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When pluralizing family (last) names that also happen to be common English words, does the pluralization follow the same rules as the common word?

For example, "the Smith family" can be pluralized as "the Smiths", but what if your family name is Wolf or Fish? Would it be "the Wolfs" or "the Wolves"?

I've always been curious and this seems like a good place to ask.

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2 Answers 2

up vote 19 down vote accepted

You generally ignore that the underlying word has an irregular plural, so it would be "the Wolfs". (This is the same rule as for irregular words in compounds where they aren't the main noun: "mongooses" is the plural of "mongoose" even though "goose" has an irregular plural.)

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Agreed. I think more specifically that it reflects that "wolf" (the animal) and "Wolf" (the last name) are regarded as separate, though homophonous, lexical items. Thus, just like we have the homophonous words "lie" (past tense "lied") and "lie" (past tense "lay"), we have "wolves" and "Wolfs". This is also even true of names like "Mickey Mouse". If someone had a bunch of Mickey stuffed animals on their bed, most people would say "there were three Mickey Mouses on the bed" and not "Mickey Mice". –  Kosmonaut Dec 25 '10 at 20:38
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The reason it’s supposed to be mongooses not mongeese (kinda: there are now re-analysed mongeese to be found)is not because it is a compound word; it most certainly is not one! It comes from Portuguese mongús, and never had goose nor gander involved with it. @Kosmonaut I can see your point about Mickey Mouse not being Mickey Mice, but most compound words with irregular plurals keep the irregular: titmouse>titmice, muskox>muskoxen, Bigfoot>Bigfeet, bird-louse > bird-lice, grandchild > grandchildren. But I can’t see Mr & Mrs Grandchild referred to as the Grandchildren. :) –  tchrist May 20 '12 at 22:42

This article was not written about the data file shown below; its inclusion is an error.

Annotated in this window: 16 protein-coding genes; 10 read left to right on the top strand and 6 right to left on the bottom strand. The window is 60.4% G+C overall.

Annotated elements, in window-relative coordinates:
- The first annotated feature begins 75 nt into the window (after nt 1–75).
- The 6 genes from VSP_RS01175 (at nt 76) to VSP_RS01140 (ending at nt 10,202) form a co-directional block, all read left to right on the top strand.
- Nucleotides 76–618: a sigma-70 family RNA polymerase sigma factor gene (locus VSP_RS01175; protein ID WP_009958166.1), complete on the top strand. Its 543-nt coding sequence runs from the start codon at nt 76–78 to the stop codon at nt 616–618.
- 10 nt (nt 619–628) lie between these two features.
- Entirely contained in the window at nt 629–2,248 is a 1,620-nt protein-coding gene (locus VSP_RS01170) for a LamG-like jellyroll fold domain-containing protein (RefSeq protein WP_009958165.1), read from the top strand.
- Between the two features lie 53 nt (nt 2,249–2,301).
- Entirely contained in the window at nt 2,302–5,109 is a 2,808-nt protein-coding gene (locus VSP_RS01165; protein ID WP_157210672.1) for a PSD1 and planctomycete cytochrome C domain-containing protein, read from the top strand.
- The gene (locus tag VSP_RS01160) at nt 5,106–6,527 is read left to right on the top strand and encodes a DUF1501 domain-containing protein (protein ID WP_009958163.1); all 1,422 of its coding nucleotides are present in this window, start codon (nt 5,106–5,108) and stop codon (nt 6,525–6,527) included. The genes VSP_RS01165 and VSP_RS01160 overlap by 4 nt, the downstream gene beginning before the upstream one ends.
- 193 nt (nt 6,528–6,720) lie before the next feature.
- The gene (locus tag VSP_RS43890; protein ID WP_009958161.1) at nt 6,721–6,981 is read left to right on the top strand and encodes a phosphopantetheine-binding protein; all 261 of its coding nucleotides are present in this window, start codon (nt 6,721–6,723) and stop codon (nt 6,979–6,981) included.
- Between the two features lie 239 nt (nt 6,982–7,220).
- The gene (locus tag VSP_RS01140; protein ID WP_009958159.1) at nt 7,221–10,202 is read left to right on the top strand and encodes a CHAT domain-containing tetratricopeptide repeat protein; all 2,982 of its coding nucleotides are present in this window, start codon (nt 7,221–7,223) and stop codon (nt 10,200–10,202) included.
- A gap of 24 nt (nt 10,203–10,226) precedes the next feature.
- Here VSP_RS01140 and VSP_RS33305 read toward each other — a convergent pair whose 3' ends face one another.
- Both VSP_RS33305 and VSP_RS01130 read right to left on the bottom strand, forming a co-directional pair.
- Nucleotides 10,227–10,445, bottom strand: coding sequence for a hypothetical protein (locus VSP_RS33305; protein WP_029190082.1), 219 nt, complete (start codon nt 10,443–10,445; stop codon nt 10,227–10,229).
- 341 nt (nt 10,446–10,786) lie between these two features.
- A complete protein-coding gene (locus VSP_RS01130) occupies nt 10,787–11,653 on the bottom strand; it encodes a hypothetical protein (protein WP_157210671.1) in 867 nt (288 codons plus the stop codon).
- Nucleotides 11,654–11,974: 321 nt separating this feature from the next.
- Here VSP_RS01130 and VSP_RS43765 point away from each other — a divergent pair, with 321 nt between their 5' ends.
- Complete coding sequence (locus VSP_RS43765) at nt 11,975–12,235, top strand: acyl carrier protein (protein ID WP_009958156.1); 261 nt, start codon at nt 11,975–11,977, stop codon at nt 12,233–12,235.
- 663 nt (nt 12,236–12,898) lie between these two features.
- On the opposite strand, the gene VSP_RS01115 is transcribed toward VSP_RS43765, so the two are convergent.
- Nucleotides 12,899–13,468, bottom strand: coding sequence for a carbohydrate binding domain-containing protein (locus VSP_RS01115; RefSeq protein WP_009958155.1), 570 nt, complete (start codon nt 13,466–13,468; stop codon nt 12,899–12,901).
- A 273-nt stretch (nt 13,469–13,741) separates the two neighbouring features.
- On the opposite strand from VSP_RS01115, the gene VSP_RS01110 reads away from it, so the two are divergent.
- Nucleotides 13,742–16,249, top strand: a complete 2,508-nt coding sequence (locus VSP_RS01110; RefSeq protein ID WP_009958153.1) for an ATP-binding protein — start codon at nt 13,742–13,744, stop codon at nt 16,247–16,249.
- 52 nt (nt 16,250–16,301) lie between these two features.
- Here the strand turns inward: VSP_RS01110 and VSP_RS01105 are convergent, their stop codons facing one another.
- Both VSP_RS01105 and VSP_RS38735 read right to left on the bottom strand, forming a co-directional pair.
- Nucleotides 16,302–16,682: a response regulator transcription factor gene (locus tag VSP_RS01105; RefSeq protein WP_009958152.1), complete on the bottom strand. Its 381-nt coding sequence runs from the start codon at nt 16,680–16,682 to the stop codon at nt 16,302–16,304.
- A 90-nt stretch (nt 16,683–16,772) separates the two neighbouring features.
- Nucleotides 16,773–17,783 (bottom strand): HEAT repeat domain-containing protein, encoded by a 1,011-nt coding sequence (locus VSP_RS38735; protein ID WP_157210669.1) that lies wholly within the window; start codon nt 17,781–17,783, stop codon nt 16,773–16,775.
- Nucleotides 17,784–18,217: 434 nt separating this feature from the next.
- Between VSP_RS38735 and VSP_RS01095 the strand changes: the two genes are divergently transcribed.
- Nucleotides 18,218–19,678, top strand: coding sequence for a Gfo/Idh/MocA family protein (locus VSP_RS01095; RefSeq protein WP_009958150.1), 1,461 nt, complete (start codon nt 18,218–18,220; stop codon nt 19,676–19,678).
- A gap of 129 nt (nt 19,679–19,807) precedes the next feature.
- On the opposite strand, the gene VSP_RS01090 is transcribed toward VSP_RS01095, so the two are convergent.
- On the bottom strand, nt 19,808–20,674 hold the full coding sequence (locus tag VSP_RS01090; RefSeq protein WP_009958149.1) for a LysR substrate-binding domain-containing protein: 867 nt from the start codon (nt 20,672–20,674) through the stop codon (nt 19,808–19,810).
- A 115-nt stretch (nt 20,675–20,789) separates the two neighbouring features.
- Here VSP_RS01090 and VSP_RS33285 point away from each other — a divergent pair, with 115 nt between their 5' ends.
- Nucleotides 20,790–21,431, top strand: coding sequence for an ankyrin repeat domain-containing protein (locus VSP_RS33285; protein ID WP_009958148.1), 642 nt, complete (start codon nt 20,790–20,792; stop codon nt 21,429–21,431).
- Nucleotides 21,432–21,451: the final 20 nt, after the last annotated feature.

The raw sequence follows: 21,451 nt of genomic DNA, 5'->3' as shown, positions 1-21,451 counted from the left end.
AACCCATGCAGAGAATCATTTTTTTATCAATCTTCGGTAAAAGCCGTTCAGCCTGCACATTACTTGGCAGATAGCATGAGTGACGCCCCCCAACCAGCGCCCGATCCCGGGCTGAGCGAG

@tchrist: "most compound words with irregular plurals keep the irregular". That wasn't my point; it's not about being a compound word, it's about the semantic connection between the two words. Proper names have a different kind of status and don't take on any kind of irregular plural. (I also disagree with your claim that "Bigfeet" is the established plural for Bigfoot.) "Mongoose" doesn't take the irregular plural because it only looks like it has "goose" in it, but comes from Portuguese "mangus". Muskoxen, bird-lice, and grandchildren are kinds of oxen, lice, and children. –  Kosmonaut Jun 7 '12 at 15:06
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@tchrist: "titmice" is an exceptional case. The OED says "In the 16th cent., when mose had long been obsolete as an independent word, and in titmose had become stressless (compare the form tytmus), it was interpreted as mouse, with plural titmice. The smallness and quick mouse-like movements of the common species probably aided the corruption." So, here the OED links the irregularization to a semantic link between "titmouse" and "mouse". This semantic link is the key. –  Kosmonaut Jun 7 '12 at 15:07
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except that the plural of mongoose could also be polygoose. –  Xantix Sep 13 '12 at 17:11

It's up to the family concerned, and it doesn't have to be the same even betwen branches of the same family. In LOTR, Bilbo refers to a family as "the Proudfoots" and is interrupted by a Proudfoot saying "Proud*feet*!" It's not meant seriously, but it does indicate that people call themselves what they want to.

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I know of a family who also does it this way. Thus, generally "Wolfs" would be correct (e.g., in official documents), but when they send invitations for a hunting expedition, they can use "Wolves", too. (+1 for your example.) –  Stephen Jan 12 '12 at 20:16

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